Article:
Filesystem Architectures with L4Re and L4-Based Systems

Paul Boddie paul at
Mon Dec 2 17:03:12 CET 2019

On Sunday 12. August 2018 22.26.26 Paul Boddie wrote:
> One thing I wonder about is whether the current L4Re approach is able to
> satisfactorily deal with filesystem content that needs to serve different
> user entities, with content having different permission and ownership
> rights. It seems that the filesystem logic has to be available as a library
> within a program, which is not necessarily a problem.

I guess nobody had anything to say about this, which kind of suggests that a 
lot of the focus around L4Re is in virtualising Linux and arguably not playing 
to the strengths of the microkernel architecture. However...


> Are there any articles about the design of L4Re that might explain the
> motivations here? And are there any accessible-but-detailed articles about
> other microkernel-based systems and the way in which they structure their
> filesystem architectures? I looked around on the TU-Dresden site for
> materials, but I didn't immediately find anything obviously relevant.

What I did find was some more information about the Spring operating system 
developed by Sun Labs back in the early 1990s. Helpfully, someone had written 
up a summary of various papers in the Wikipedia article in question (also 
doing so in an era when edits were not policed in a pedantic and draconian 
fashion, so the article remains rather informative), and with references to 
L4-based systems, it was hard to ignore:

Reading a bit more about Spring in the research papers, there are some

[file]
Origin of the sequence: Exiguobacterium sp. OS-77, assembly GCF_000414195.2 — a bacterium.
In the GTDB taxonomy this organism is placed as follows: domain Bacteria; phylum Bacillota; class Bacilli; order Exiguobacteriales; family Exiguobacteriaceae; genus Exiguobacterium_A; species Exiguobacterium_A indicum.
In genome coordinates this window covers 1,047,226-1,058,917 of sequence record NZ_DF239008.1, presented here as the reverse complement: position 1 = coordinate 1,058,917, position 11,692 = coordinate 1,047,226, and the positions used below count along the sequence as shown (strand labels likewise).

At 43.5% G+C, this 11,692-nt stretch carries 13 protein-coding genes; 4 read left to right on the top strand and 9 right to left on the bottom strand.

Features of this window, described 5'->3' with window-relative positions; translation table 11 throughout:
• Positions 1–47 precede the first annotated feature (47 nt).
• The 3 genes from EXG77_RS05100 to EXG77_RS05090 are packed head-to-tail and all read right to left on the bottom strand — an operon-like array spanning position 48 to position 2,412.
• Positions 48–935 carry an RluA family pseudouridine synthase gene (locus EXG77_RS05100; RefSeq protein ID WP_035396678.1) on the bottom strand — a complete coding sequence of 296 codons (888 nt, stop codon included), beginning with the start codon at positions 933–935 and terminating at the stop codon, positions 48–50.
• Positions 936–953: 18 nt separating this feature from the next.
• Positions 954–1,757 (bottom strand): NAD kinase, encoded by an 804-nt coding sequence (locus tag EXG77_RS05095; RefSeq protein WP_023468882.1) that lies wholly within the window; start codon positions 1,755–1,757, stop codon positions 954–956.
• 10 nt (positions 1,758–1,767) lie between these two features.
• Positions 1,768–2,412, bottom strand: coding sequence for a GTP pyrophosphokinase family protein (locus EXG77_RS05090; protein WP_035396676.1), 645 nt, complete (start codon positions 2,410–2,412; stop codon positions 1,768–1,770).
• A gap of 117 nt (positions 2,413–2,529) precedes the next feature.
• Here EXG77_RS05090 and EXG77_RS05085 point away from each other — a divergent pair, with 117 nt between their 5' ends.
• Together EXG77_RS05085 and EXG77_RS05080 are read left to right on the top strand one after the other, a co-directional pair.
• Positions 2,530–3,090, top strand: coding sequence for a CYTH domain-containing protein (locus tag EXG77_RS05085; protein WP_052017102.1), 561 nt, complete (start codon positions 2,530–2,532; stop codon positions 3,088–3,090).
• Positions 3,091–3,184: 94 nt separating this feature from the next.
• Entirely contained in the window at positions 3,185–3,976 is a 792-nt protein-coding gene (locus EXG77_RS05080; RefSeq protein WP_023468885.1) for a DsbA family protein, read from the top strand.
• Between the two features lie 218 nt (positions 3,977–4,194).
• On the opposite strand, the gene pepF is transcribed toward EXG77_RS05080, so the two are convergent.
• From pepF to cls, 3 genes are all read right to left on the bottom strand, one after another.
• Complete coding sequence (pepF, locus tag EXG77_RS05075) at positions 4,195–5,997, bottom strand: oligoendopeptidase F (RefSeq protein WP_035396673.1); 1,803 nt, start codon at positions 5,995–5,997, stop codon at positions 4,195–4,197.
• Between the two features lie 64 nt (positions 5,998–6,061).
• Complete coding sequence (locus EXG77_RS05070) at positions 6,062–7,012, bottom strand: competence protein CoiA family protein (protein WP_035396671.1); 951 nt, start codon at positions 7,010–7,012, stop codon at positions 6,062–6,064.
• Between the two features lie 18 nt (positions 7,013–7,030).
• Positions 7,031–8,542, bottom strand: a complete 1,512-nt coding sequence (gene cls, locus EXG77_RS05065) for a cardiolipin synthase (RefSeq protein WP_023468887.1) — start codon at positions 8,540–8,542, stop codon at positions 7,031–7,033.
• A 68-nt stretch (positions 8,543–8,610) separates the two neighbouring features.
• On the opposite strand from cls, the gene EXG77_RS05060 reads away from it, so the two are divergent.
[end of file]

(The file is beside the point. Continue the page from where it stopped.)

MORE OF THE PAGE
similarities with L4Re that suggest that some inspiration has been taken from 
the various things Spring implemented or provided. For instance, much is made 
of the naming service in Spring, and I cannot help feeling that the role of 
namespaces in L4Re is inspired by it.

It appears that Spring was discontinued in favour of enhancing Solaris (which 
those around at the time will remember was rather struggling to gain the 
confidence of established SunOS users, at least from the perspective of people 
I knew), and a Solaris-based cluster-oriented product was introduced employing 
various concepts and mechanisms from Spring. For instance, Spring's interface 
descriptions evolved into CORBA IDL which then became the basis of abstracting 
functionality in the multi-machine Solaris environment.

Anyway, since my last message I have been plugging away at writing L4Re 
components, even revisiting the use of interface descriptions and making a 
tool to generate code from them, so I thought I would share the above findings 
in case they jog anyone's memory or allow anyone to clarify what their 
objectives were with systems like TUDOS and other ostensibly general-purpose 
computing environments based on L4Re and its predecessors.


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